Life

What Is Mardi Gras? Here’s Some History Behind The Beloved Celebration


Getty Image

Updated, March 5, 2019.

It has been said that a Scotchman has not seen the world until he has seen Edinburgh; and I think that I may say that an American has not seen the United States until he has seen Mardi-Gras in New Orleans.

— Mark Twain

Mardi Gras and its various offshoots might collectively be the biggest party in the world. Celebrated from Belgium to the French Riviera, Brazil (where it’s known as “Carnival”) to Sweden, and of course in New Orleans and much of southern Louisiana as well as in southern towns like Galveston, Mobile, and St. Louis, it’s a global tradition noted for wild parties, massive parades, and epic indulgence. But how did it get started in the first place?

The annual celebration has its roots in religious festivals. In fact, if you’re in the UK or Ireland, you might hear about Pancake Tuesday. Similarly, devout Anglicans and other Protestant denominations celebrate Shrove Tuesday. As you might have guessed, these are all tied to the upcoming Ash Wednesday, which marks the beginning of Lent — a forty-day period of abstaining from earthly pleasures to honor the journey of Christ into the desert. Historically, that meant giving up booze and/or rich, fatty foods as a form of penance until Easter Sunday. Eventually the day before Ash Wednesday became the day most people scored one last indulgence in before their fasting started.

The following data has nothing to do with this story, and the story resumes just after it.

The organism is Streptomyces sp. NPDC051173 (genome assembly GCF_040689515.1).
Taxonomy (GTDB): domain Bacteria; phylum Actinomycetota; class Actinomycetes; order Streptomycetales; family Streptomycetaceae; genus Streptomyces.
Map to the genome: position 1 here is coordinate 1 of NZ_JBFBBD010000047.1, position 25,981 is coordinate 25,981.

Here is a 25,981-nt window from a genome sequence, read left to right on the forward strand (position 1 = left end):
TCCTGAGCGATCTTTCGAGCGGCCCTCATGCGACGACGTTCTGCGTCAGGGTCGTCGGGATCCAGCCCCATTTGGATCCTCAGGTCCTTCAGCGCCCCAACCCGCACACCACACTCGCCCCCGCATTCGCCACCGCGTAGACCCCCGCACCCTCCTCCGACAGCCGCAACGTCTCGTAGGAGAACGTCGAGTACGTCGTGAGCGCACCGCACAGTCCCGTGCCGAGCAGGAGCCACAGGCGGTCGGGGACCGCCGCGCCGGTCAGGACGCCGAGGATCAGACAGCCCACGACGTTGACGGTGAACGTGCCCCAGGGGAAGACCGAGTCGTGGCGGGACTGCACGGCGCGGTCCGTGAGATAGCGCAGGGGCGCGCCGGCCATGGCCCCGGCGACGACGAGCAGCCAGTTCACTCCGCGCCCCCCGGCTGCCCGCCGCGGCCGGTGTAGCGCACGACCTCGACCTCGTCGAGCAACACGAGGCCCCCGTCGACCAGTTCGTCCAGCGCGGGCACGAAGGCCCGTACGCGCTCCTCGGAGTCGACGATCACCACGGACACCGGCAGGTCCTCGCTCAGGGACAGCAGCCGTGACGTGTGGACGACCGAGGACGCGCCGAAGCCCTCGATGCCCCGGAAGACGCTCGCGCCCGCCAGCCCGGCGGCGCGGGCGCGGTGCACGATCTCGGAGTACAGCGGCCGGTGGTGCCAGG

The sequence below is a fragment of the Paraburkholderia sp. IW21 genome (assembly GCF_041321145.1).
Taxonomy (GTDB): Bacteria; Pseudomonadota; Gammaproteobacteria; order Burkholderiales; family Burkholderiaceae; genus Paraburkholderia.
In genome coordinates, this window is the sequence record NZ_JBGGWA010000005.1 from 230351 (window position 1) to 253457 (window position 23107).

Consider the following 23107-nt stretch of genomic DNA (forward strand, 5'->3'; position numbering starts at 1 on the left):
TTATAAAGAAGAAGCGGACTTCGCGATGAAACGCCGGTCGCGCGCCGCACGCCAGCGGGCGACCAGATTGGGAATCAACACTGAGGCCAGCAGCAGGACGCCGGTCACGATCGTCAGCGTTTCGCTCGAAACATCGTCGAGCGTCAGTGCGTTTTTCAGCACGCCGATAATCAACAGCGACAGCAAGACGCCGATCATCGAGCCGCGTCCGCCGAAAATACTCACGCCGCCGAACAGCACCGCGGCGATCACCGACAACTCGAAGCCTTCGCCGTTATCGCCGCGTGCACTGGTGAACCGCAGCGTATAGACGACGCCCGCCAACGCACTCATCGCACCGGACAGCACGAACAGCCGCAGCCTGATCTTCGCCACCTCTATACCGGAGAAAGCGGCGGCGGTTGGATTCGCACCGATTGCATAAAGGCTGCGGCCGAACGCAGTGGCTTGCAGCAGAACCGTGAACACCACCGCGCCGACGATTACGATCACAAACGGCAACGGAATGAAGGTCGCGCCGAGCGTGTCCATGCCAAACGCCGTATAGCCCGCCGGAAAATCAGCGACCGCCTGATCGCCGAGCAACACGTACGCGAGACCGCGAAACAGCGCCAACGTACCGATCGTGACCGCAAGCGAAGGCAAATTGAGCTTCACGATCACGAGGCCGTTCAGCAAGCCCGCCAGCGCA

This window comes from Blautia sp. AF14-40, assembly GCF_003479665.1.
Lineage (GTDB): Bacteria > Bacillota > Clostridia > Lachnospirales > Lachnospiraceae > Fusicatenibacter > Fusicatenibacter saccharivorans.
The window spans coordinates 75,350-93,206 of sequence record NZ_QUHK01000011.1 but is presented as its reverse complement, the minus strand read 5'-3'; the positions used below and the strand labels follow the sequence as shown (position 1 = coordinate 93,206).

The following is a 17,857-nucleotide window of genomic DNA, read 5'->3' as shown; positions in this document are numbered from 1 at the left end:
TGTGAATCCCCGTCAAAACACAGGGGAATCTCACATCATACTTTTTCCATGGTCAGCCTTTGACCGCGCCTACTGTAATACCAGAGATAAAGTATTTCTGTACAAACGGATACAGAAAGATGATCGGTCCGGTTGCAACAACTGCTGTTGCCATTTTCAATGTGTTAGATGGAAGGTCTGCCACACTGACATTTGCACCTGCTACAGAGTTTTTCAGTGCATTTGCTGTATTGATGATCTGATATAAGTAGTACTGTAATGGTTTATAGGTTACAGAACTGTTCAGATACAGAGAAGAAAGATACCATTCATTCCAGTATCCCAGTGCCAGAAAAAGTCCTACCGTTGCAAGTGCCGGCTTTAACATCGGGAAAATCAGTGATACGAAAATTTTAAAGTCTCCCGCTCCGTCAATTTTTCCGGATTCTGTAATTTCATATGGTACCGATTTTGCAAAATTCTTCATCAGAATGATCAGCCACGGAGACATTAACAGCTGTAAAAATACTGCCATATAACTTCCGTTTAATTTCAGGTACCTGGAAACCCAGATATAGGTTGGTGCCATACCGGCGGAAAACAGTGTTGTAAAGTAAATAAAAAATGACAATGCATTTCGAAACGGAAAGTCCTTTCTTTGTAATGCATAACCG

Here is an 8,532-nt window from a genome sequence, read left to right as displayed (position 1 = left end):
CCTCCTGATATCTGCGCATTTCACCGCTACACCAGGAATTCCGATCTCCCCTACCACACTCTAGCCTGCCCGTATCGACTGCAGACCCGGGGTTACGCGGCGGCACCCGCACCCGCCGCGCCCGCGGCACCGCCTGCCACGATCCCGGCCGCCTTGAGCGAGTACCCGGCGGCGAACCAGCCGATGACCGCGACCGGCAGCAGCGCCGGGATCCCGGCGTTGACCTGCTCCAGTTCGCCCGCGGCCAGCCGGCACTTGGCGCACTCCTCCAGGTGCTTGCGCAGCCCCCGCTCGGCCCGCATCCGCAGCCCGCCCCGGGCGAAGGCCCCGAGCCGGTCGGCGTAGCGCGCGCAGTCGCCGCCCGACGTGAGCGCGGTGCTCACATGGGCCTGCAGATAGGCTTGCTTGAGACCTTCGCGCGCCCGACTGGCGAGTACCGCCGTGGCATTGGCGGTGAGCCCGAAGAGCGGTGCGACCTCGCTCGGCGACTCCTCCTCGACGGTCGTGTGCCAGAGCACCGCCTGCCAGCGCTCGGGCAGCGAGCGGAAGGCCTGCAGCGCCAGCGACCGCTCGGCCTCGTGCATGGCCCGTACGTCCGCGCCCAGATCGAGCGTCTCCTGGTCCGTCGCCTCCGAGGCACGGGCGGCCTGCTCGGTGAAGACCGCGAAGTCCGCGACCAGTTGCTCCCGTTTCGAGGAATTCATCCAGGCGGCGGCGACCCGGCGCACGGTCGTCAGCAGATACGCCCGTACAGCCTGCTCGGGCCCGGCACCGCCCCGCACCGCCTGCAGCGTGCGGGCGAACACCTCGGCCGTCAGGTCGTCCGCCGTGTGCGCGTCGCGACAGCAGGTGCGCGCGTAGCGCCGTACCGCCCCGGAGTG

This is particularly true in France, where the Tuesday before Ash Wednesday became known as “Fat Tuesday” — or in French, “Mardi Gras,” of course.

So how’d it Mardi Gras make the jump to the U.S.? That dates back to 1699. French explorers Pierre Le Moyne d’Iberville and Jean-Baptiste Le Moyne de Bienville arrived in the area that would later become New Orleans on that year’s Mardi Gras, and named their landing point after the feast. Bienville would later found Mobile, Alabama, which was the first capital of French Louisana. In fact, the first organized Mardi Gras on the public record actually happened in Mobile in 1703, and you’ll find celebrations of it across what was once French Louisana, from Natchez to Galveston, all the way up to St. Louis.

×